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Monday, March 9, 2009

OECD: Building better tax consensus!

No can't ever say that the OECD isn't consistent. They are always dreaming up ways to re-invent their tax crackdown. The latest is their tax crackdown on transfer pricing of multi-nationals--MNE's.

They recently delivered a list of public comments to their TRANSFER PRICING ASPECTS OF BUSINESS RESTRUCTURINGS: DISCUSSION DRAFT FOR PUBLIC COMMENT
19 SEPTEMBER 2008 TO 19 FEBRUARY 2009
...yes, I did just copy and paste the title of the document.

They reckon in the main report that a lack of true oversight in this area, may lead to significant uncertainty for business as well as for governments and possible double taxation or double non-taxation, in the absence of a common understanding.

Sounds fair enough. But, I thought MNE's "outsourced" to gain an advantage and, transfer pricing, comes with that benefit of outsourcing?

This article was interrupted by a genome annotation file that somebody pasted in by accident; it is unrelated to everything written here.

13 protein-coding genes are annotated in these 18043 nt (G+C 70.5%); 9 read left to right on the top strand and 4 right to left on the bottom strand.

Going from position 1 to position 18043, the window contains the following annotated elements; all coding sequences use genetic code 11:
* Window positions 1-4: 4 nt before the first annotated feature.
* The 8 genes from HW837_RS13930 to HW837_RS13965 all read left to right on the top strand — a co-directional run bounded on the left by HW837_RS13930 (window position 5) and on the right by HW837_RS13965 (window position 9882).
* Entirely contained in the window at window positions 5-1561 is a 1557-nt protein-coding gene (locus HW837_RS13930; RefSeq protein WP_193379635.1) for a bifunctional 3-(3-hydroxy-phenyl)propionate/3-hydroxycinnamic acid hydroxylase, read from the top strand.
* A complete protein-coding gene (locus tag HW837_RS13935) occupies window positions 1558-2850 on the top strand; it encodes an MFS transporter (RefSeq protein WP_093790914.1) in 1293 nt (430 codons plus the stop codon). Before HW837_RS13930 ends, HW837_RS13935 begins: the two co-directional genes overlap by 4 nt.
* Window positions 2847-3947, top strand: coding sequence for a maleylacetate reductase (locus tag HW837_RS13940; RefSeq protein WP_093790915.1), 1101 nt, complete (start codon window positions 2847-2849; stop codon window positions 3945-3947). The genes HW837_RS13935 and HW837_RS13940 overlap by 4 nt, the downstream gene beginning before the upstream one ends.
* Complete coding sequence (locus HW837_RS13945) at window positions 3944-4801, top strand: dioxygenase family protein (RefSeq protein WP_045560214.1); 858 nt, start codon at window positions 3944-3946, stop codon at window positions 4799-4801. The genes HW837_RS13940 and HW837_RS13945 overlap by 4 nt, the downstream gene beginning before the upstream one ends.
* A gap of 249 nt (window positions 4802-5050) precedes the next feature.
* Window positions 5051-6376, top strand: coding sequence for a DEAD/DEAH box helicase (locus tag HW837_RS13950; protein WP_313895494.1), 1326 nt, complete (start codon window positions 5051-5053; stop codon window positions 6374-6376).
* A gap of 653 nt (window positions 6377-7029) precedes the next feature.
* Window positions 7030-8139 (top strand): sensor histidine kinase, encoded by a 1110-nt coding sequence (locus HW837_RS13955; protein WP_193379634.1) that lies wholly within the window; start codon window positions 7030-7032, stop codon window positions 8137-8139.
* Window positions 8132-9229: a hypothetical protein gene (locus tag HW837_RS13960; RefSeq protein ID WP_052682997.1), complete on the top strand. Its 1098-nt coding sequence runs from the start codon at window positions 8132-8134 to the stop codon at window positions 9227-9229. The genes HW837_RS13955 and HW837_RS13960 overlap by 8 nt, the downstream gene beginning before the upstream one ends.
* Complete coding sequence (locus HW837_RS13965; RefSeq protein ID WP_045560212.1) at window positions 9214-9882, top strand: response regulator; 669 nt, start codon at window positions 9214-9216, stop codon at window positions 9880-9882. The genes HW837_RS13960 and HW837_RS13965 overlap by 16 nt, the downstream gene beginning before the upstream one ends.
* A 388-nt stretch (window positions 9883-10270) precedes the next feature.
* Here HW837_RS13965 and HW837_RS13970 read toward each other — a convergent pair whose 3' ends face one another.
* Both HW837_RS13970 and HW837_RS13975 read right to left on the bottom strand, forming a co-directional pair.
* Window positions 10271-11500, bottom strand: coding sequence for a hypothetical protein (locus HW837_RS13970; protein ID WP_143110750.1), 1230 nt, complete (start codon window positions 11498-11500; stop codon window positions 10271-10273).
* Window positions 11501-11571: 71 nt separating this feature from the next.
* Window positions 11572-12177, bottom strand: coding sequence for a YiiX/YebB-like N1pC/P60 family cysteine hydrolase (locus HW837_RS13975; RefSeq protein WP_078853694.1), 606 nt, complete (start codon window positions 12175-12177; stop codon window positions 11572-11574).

In any event, the report, in regards to the strength of its implications, is weak. For example, they have a criteria that would allow for MNE's to be taxed under the rational assumption of domestic businesses, that employ the same tactic. Basically, it's like a dog chasing its tail.

The practice is for an MNE and the cross border effect, is what is at the core. If you are going to set up a criteria that allows it to be taken into account as a domestic firm--along with the same concerns not being relevant-- then, you basically would have to set up a root origin and the national government, would be responsible for the taxation. Not what I think the OECD had in mind, in regards to enforcement of any laws/taxation regulation to come of it.

The comments are rather mixed. Some are weary of the report itself, citing that it's giving over-arching guidelines to governments for more taxation and reasons for it. To others, feeling that it is rather appropriate in many regards. It's hard to bead who's who...but, as more details come out about it, you will get a sense of the politics behind the effort.

The OECD, did not do all of that work, to come up with no sound move forward to tax more!

In any event...the report, is really REALLY boring--why did I read any of it, you ask!?!?!

Enjoy!
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